Billi Rakov is an artist and designer, based in West Los Angeles California. Growing up in an Amish town in Ohio where sewing was prevalent, the West L.A.-based artist was drawn to the craft from a young age, joining a 4/H sewing group and then stitching her own garments. “When I was in elementary, my next door neighbor frequently held quilting bees in her home,” says Rakov. “I would go over and play under the quilt frame as the neighborhood ladies quilted and socialized.”
Then college, career and kids happened, putting her passion on hiatus while she dedicated herself to raising a family and creating innovative package designs for companies such as Anthem Worldwide and Leon Richman Design.
When breathing room returned, so did Rakov’s passion for painting with fabric. “I put quilting off for a long time, and then started going to a sewing store in my neighborhood. I found a beautiful sense of community there,” says Rakov, who went on to join the Los Angeles Modern Quilt Guild and soon found herself stitching a new chapter in her creative life.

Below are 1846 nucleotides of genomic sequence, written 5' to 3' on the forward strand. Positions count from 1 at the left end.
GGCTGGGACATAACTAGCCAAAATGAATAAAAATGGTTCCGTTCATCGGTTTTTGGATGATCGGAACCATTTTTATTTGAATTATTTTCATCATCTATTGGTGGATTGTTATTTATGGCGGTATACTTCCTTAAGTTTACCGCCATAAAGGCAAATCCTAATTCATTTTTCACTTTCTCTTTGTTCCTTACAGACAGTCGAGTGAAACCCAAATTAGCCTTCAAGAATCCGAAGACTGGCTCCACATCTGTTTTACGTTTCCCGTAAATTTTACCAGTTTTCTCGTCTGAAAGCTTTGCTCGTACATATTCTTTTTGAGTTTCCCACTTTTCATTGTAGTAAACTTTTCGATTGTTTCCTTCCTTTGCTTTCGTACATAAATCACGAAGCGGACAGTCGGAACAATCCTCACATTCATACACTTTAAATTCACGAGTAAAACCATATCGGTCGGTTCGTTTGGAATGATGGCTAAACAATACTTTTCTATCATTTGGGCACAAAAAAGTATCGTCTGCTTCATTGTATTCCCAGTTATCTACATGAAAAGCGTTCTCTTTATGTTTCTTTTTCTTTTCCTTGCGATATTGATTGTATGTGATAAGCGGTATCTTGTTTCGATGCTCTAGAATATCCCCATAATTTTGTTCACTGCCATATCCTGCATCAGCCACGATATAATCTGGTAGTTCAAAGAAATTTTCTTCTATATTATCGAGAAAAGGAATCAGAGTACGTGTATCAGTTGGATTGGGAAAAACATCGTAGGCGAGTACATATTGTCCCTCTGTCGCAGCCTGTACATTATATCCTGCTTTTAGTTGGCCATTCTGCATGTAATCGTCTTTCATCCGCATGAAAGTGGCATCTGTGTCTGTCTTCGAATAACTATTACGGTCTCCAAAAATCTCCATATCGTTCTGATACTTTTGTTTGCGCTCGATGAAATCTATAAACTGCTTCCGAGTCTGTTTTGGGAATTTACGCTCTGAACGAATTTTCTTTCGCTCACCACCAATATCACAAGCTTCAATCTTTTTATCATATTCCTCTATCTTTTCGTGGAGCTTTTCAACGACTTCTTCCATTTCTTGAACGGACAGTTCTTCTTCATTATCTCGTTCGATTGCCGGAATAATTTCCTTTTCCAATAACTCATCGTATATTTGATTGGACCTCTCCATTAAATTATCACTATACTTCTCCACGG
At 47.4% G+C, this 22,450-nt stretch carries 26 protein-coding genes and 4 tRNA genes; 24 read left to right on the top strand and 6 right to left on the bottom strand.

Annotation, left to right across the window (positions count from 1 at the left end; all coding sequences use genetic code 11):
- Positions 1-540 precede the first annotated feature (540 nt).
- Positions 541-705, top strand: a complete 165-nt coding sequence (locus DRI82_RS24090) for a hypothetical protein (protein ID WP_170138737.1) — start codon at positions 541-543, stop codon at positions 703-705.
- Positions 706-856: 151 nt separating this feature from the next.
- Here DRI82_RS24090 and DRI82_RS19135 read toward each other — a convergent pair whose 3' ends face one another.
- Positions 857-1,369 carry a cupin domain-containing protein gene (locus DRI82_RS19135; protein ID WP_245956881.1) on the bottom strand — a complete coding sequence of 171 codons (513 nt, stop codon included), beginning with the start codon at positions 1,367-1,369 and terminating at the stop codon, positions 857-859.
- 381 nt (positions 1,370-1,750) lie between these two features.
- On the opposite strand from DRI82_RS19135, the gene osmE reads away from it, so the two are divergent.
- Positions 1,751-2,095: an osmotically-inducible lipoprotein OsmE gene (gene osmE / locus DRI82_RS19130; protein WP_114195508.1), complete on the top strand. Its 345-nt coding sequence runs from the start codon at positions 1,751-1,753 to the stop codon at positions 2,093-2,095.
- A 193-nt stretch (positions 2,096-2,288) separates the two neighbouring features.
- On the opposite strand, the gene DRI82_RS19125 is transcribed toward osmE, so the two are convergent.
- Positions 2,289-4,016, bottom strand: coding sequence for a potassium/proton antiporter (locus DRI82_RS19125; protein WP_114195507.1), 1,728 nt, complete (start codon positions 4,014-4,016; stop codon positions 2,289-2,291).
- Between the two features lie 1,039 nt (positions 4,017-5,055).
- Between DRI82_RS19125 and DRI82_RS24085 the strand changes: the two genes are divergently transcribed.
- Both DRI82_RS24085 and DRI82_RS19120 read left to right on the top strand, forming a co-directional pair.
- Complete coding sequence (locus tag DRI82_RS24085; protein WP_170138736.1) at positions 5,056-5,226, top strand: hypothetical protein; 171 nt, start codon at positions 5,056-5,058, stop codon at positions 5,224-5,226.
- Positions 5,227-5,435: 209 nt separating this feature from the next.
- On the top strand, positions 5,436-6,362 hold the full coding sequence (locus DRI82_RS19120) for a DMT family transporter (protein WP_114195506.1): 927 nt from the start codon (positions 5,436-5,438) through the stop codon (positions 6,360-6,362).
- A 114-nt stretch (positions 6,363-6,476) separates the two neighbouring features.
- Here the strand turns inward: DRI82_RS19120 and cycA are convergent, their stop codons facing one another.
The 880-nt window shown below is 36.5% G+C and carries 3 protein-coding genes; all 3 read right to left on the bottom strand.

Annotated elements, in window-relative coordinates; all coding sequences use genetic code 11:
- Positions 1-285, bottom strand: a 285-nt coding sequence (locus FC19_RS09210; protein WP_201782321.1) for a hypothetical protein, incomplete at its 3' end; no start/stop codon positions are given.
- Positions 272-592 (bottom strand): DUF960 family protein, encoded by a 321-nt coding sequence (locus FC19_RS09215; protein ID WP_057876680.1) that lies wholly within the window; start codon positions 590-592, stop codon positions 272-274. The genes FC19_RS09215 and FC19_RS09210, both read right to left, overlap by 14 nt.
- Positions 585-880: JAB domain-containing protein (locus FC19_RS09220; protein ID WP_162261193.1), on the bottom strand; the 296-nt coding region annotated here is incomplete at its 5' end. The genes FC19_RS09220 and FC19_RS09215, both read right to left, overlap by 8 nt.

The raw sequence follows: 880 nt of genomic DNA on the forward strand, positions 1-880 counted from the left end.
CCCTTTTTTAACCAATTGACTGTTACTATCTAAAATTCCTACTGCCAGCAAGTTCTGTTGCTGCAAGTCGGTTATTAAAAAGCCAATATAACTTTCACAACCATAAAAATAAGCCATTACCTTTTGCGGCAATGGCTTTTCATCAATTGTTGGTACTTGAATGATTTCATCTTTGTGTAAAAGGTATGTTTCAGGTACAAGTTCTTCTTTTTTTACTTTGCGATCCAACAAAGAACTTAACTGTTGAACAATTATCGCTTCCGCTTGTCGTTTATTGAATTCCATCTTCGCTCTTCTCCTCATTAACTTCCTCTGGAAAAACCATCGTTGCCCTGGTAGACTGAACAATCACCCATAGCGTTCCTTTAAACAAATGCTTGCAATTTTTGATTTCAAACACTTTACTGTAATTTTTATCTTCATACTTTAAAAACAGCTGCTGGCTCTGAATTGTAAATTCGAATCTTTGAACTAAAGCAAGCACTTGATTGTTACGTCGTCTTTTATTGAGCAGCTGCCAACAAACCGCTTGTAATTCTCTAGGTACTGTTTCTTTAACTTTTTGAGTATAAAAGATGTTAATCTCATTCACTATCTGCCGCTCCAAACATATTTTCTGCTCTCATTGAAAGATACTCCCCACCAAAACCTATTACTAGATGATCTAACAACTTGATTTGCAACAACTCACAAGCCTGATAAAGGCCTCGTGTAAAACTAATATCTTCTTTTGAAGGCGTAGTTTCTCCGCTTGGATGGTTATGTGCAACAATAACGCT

Rakov’s work has resulted in a series of stunning, handcrafted quilts that rely heavily on recycled materials: She uses everything from her children's outgrown clothes to second-generation sheepskin, “fish leather” from Iceland and even pieces of plastic. “A lot of times it’s a piece of recycled cloth that will start the inspiration for a new piece,” she says of her non-symmetrical creations.
Inspired by The Quilts of Gee’s Bend — the improvisational, recycled creations from a small community of women in Alabama dating back to the 19th century — Rakov’s pieces are a study in abstract, geometric simplicity. “These women didn’t have the resources to buy a whole bolt of fabric,” says Rakov. “They were piecing together old clothes or flour sacks and out of that came these pieces that are so unique. They were also incredibly pragmatic: They made these quilts to warm their homes.”
Each quilt takes Rakov up to 150 hours to make, working mostly from her home studio in Rancho Park. “When I’m working on a piece, I’m not following a specific pattern, but I do have a story in my mind. You set out to make a quilt and the pieces of fabric take a journey of their own.”
See more of Rakov’s work in Instagram: @billirakov